Virginia Shehee

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Virginia Kilpatrick Shehee
Louisiana State Senator from District 38 (Caddo and DeSoto parishes)
In office
1976–1980
Preceded by Cecil K. Carter, Jr.
Succeeded by Richard G. Neeson
Personal details
Born (1923-07-12) July 12, 1923 (age 91)
Houston, Texas, USA
Political party Democratic Party / later Republican
Spouse(s) (1) John Guy

(2) William Peyton Shehee, Jr. (died 2004)

Children From first marriage:

Ann Shane Shehee
Andrew Michael Shehee
Nell Elizabeth Shehee Kramer
From second marriage:
Margaret Scott Shehee Cole

Residence Shreveport
Caddo Parish
Louisiana
Alma mater Stephens College

Centenary College of Louisiana

Occupation Insurance and funeral home businesswoman
Religion United Methodist

Virginia Kilpatrick Shehee (born July 12, 1923[1]) is a civic leader in Shreveport, Louisiana, who served from 1976 to 1980 as the state senator from District 38 in Caddo and DeSoto parishes. Shehee won her seat in the 1975 general election by twenty-three votes over incumbent fellow Democrat, the late Cecil K. Carter, Jr.[2][3] She was defeated in 1979 by Democrat, Richard G. Neeson, who retained the seat until 1992.

Sheehee is the first woman elected to the Louisiana Senate without succeeding a husband. In May 1936, Doris Lindsey Holland Rhodes of Greensburg in St. Helena Parish in southeastern Louisiana, was appointed to the state Senate upon the death of her husband, Thomas Myers Holland. Thereafter, Doris Holland then won a special election for the seat. In 1940, she switched to the Louisiana House of Representatives and remained in that position until 1948.[4]

In 2014, Shehee is listed by the Louisiana secretary of state's office in Baton Rouge as a registered Republican.[5]

Business success[edit]

Kilpatrick Life Insurance Co. building on Marshall Street in Shreveport

Upon the death of her mother, Nellie Peters (1901–1971), Shehee became president and CEO of Kilpatrick Life Insurance Company and the family-owned Rose-Neath Funeral Homes, founded in 1936 by her father, Lonnie Benjamin Kilpatrick, a personal friend of Governor Jimmie Davis, who often visited in the Kirkpatrick home and took a special interest in Virginia. In later years, Shehee was heavily involved in the Davis birthday celebrations, which culminated with the last one in 2000, when he turned 101.[4]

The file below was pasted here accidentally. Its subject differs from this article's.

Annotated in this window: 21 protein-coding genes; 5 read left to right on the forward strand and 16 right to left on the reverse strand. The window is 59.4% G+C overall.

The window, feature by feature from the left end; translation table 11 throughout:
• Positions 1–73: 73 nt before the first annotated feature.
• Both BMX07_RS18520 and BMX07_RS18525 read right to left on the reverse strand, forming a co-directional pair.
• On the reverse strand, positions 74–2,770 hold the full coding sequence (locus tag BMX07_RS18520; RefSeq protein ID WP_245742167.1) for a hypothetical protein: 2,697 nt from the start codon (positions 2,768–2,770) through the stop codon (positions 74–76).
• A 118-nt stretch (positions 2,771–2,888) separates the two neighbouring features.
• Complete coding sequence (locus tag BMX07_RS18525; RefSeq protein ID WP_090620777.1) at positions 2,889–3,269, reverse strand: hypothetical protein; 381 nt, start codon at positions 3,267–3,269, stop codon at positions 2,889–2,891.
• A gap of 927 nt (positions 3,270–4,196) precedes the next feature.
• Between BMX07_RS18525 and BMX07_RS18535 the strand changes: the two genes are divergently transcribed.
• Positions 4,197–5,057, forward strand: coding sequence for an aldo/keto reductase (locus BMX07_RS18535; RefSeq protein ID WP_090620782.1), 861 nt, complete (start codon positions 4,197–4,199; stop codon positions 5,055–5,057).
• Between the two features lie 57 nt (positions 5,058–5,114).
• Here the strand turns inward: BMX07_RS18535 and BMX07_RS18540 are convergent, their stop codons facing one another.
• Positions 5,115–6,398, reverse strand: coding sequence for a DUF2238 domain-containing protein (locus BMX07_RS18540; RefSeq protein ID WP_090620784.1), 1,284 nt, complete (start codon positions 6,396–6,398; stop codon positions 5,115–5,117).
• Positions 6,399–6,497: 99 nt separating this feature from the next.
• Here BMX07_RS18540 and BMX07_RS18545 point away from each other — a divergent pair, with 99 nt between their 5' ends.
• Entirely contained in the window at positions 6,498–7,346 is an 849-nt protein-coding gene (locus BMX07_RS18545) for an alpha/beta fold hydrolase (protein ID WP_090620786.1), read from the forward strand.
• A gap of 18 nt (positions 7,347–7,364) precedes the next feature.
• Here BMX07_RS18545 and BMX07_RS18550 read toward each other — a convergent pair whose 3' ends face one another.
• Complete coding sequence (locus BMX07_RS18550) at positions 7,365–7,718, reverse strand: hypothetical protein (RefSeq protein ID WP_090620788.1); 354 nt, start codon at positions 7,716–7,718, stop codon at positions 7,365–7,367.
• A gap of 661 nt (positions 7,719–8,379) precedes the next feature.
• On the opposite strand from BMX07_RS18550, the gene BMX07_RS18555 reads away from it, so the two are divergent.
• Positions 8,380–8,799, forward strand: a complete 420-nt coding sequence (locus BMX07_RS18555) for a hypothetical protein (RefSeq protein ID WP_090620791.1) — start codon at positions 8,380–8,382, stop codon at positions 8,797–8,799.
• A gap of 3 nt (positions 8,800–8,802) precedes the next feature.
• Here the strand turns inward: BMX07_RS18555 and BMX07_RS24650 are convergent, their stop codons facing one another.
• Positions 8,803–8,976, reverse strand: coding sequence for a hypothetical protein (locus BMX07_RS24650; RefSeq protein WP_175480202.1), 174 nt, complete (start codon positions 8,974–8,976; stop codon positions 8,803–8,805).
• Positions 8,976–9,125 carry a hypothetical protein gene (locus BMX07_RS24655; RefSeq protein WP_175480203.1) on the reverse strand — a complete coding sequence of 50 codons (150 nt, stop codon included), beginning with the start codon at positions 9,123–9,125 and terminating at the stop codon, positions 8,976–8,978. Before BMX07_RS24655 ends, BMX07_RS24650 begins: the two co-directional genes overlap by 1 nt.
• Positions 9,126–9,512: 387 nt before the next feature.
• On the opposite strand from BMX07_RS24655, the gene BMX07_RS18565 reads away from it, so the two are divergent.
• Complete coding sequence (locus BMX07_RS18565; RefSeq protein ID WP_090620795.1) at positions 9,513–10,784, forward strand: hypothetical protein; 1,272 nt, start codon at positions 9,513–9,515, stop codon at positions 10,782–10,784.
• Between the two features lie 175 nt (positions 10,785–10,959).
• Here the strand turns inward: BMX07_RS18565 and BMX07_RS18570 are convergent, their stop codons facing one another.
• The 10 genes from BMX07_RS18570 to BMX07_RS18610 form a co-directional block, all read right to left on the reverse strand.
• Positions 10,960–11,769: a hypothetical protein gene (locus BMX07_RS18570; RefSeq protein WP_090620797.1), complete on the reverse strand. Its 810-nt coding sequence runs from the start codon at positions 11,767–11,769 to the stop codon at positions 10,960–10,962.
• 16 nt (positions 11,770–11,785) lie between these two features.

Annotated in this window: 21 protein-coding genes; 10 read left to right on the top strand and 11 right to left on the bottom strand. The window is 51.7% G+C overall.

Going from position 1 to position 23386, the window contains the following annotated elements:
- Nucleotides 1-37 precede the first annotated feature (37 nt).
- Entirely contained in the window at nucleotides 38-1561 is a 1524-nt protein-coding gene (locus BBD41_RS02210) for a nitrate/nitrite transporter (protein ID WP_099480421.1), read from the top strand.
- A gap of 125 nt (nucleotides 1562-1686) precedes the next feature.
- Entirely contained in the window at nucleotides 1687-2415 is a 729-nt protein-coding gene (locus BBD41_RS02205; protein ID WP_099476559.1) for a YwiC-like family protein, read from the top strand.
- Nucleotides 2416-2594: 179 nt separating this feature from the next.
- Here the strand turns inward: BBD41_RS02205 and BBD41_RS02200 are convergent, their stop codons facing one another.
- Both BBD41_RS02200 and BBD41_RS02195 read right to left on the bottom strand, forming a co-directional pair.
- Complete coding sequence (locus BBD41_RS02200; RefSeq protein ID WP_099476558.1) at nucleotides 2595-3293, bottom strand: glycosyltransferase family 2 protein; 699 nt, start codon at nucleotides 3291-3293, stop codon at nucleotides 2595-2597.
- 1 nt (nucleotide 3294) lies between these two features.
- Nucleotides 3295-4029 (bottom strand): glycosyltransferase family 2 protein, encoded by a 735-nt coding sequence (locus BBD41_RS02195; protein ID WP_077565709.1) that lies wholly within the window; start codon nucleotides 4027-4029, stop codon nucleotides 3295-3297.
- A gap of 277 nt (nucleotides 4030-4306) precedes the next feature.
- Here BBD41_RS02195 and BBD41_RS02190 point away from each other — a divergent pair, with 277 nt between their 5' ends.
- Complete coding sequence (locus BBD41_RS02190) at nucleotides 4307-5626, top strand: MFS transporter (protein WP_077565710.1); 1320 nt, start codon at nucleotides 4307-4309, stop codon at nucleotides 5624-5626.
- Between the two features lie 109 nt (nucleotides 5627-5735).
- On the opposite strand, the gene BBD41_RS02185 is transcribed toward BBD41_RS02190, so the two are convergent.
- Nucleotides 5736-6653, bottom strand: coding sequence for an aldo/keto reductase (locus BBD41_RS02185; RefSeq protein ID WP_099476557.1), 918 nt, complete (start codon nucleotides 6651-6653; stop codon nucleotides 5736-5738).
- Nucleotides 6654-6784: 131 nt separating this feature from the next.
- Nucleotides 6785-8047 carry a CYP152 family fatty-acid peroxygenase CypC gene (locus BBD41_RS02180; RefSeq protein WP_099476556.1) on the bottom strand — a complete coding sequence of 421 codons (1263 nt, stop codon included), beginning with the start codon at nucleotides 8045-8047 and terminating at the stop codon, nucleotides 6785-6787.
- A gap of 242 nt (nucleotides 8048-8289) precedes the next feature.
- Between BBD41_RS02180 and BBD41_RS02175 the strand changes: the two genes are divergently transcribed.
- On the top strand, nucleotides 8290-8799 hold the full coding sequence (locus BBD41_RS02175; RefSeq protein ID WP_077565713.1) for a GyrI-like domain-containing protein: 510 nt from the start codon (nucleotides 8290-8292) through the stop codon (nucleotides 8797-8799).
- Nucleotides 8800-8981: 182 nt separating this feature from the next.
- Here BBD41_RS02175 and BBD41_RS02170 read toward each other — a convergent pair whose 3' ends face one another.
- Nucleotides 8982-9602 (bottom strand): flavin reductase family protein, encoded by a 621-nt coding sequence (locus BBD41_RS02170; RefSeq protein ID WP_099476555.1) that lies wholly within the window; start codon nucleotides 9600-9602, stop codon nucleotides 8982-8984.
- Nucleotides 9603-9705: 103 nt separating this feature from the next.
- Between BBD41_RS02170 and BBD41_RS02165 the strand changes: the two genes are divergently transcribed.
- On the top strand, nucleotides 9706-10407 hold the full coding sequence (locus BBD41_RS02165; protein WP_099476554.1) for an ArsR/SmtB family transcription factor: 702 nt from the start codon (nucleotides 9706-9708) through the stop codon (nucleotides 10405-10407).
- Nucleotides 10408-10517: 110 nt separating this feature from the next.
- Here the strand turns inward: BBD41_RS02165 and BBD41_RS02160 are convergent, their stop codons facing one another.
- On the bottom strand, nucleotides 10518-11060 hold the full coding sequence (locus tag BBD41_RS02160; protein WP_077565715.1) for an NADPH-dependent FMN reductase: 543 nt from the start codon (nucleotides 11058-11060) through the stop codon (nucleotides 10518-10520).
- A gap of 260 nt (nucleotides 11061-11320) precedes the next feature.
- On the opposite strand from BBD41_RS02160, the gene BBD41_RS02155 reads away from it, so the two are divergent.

Shehee was a partner with the pediatricians, Dr. Thomas E. Strain, Sr., and his son, Dr. Jimmy Strain, a member of the Louisiana House of Representatives from 1968 to 1972, in the development of the Fountain Towers on Fairfield Avenue in Shreveport.[6]

Shehee is chair-emeritus of the Biomedical Research Foundation of Northwest Louisiana, which was renamed in her honor in 1996.[7] She was a member of the American Council of Life Insurance and chair of the Louisiana Life & Health Insurance Guaranty Association.[8]

"First Woman" designations[edit]

Service and philanthropy[edit]

Shee served on the Louisiana Committee of 100 (for economic development), Shreveport-Bossier Community Renewal, and the Louisiana Board of Regents Foundation. She graduated from C. E. Byrd High School in Shreveport and attended Stephens College in Columbia, Missouri, and the United Methodist]-affiliated Centenary College in Shreveport, of which she has served as a trustee.[9] She is a former chair of the orchestra board of the Shreveport Symphony Orchestra and worked to restore the historic Strand Theatre and other downtown renewal projects.[9]

Family[edit]

Shehee Stadium at Centenary College in Shreveport is named for William Peyton Shehee, Jr.

From her first marriage to John Guy, she had three children: Ann Shane Shehee, Andrew Michael Shehee, and Nell Elizabeth Shehee Kramer. She is the widow of William Peyton Shehee, Jr. (1919–2004), with whom she had a daughter, Margaret Scott Shehee Cole.[11]

Shehee's sister, Ann Kilpatrick Peters (1937–2011) was co-owner and a director of both Kilpatrick Life Insurance Company and Rose-Neath Funeral Homes.

Shehee's self-published biography, Virginia Kilpatrick Shehee: First Lady of Shreveport was released in 2010 through Sarah Hudson-Pierce's Ritz Publications.[12]

References[edit]

  1. ^ Shehee, Virginia kilpatrick. "United States Public Records, 1970-2009". familysearch. Retrieved 23 July 2014. 
  2. ^ "Louisiana Political Museum and Hall of Fame". lapoliticalmuseum.com. Retrieved September 6, 2009. 
  3. ^ "Membership in the Louisiana State Senate, 1880-2008". legis.state.la.us. Retrieved September 6, 2009. 
  4. ^ a b "James Ronald Skains, Political Hall of Fame induction in Winnfield will honor eight, January 2004". The Piney Woods. Retrieved October 19, 2013. 
  5. ^ "Plug in Virginia Shehee, July 1923". voterportal.sos.la.gov. Retrieved August 27, 2014. 
  6. ^ "Dr. Thomas Everett Strain, Sr.". findagrave.com. Retrieved June 9, 2014. 
  7. ^ "Biomedical Research Foundation of Northwest Louisiana". biomed.org. Retrieved September 6, 2009. 
  8. ^ "Virginia Kilpatrick Shehee". people.forbes.com. Retrieved September 6, 2009. 
  9. ^ a b c d e f g h "Virginia Kilpatrick Shehee". sos.louisiana.gov. Retrieved September 6, 2009. 
  10. ^ ""Louisiana Center for Women and Government" – Past Inductees". Nicholls.edu. Retrieved September 6, 2009. 
  11. ^ Obituary of Ann Kilpatrick Peters, Shreveport Times, December 5, 2011
  12. ^ Sarah Hudson-Pierce, Ritz Publications of Shreveport: Virginia Kilpatrick Shehee: First Lady of Shreveport, 2010, 200p., ISBN 1-886032-10-6
Political offices
Preceded by
Cecil K. Carter, Jr.
Louisiana State Senator from District 38 (Caddo and DeSoto parishes)

Virginia Kilpatrick Shehee
1976–1980

Succeeded by
Richard G. Neeson